Regional Transportation Priorities

The CRD Board has confirmed transportation priorities to reduce congestion, encourage alternatives to personal vehicle travel and take action on climate change. The CRD role in transportation is to act where it has authority, coordinate where needed, and set direction on matters that are currently not the responsibility of any partner. The CRD Board’s confirmation of regional transportation priorities follows from the 2020 release of the South Island Transportation Strategy (SITS).
 
Transportation priorities are largely based on existing plans, strategies and bylaws at local, regional and provincial levels. At the regional level, priorities align well with the Regional Growth Strategy, Regional Transportation Plan and the Regional Trails Management Plan. The priorities also align to plans and policies from other agencies and senior governments, including the BC Transit Future Plan, BC Transit’s RapidBus Strategy, SITS and CleanBC.

On July 14, 2021 the CRD Board unanimously approved the transportation priority implementation strategies presented in Appendix B Transportation Priority Area Implementation Strategies.

The transportation priority implementation strategies include direction that staff:

  • form a Transportation Advisory Committee, reporting through the Transportation Committee, with senior staff representation from CRD, municipal, electoral area and agency partners to advise on regional transportation matters requiring coordination
  • be given the mandate to develop a region-wide approach to transportation demand management, safety policy and implementation of a connected and consistent regional trail network, working through the Transportation Advisory Committee
  • be directed to advance advocacy and other implementation actions, as set out in Appendix B Transportation Priority Area Implementation Strategies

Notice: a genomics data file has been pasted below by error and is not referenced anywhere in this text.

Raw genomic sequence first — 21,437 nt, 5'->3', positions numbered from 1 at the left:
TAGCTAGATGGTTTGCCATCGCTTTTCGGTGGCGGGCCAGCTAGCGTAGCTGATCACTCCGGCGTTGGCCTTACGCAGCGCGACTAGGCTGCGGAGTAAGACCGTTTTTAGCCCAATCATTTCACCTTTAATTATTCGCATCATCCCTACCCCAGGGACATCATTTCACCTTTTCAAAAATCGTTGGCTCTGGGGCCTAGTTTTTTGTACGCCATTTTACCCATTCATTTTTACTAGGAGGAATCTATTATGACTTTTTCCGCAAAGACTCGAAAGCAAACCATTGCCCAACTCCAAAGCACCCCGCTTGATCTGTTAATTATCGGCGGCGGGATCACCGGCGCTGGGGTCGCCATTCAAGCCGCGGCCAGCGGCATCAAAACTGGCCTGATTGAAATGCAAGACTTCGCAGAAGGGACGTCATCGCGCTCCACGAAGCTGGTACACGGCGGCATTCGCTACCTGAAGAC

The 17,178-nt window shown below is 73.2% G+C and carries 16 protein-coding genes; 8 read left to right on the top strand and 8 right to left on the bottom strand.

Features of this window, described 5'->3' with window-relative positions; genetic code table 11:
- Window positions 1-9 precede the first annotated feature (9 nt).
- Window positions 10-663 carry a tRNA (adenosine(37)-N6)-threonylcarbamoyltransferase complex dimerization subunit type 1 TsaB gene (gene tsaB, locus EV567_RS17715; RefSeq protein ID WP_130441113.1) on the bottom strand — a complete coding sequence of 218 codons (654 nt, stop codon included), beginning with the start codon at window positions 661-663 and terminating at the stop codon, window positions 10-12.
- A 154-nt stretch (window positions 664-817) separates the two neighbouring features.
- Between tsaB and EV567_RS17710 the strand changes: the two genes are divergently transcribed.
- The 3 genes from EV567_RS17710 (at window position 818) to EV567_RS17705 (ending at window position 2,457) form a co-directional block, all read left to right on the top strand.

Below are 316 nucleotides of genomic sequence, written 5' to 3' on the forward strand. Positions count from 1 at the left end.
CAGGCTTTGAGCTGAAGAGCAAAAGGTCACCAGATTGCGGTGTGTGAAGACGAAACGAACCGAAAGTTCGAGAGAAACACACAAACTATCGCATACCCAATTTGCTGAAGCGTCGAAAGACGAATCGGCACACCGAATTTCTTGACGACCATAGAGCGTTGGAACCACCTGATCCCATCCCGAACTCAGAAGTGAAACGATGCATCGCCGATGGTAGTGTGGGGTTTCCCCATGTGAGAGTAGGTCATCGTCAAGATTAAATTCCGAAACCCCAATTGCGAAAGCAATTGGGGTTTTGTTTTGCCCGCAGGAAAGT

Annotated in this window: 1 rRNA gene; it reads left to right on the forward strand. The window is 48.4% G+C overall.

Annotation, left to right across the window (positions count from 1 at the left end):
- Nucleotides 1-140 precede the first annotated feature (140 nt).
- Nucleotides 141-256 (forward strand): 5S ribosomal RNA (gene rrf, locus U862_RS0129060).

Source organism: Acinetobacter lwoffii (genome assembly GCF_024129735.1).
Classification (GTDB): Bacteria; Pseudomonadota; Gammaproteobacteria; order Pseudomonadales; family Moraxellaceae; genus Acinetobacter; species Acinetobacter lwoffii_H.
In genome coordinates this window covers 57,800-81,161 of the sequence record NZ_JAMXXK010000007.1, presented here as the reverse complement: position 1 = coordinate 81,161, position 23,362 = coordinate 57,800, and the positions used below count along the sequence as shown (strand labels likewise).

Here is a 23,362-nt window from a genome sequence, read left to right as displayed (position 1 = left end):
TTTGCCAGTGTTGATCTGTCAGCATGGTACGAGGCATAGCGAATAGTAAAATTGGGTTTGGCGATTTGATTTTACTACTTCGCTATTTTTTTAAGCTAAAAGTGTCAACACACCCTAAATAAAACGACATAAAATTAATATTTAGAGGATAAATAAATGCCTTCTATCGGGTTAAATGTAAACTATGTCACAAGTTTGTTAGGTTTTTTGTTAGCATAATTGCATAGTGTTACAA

A Coordinated Approach

Transportation in the CRD continues to be a high priority for all levels of government and the public. Transportation is the highest emitter of Green House Gasses (GHG) in the region and delays caused by road congestion impact the economy and quality of life. Because transportation in the CRD is largely inter-municipal, meeting the complex multi-modal transportation needs of a growing population and changing demographics requires a coordinated approach.

The CRD is working collaboratively with partner municipalities and electoral areas, provincial crown corporations such as BC Transit, BC Ferries and the Ministry of Transportation and Infrastructure (MOTI) to improve the transportation system across the region and to achieve the mode share targets in the Regional Transportation Plan. Reducing the reliance on single occupancy vehicles (SOV) by offering transportation alternatives is a key priority. The CRD is also responsible for the Regional Trails Network which serves as both an important transportation and recreational asset.

Trends in land use patterns, travel behaviour and population growth indicate increased pressure on the region’s transportation system. The option to expand road networks is limited by the region's built and natural environment. A change in approach from the traditional reliance on single occupancy vehicle travel is needed. The geography, weather, and form of land use in the CRD is generally well suited to use of active transportation and transit. While the CRD has traditionally had comparatively high transit and active transportation mode share relative to other cities in Canada, these rates have remained static in recent years. The region continues to advance new transit and active transportation investment to make sustainable transportation more accessible to more people.

Data

The CRD delivers an extensive transportation data collection and analysis program that provides essential information to inform transportation decision making for local governments, provincial agencies, businesses and the general public. Transportation related data work includes:

Salt Spring Island Transportation

Transit within the region is administered by the Victoria Regional Transit Commission with the exception of Salt Spring Island, which administers its own very successful transit system. The road network within the three electoral areas is maintained and operated by Ministry of Transportation & Infrastructure, as are a number of key roads within the broader region, most notably Highway 1, 14 and 17. SSI transportation is overseen by its own local transportation commission.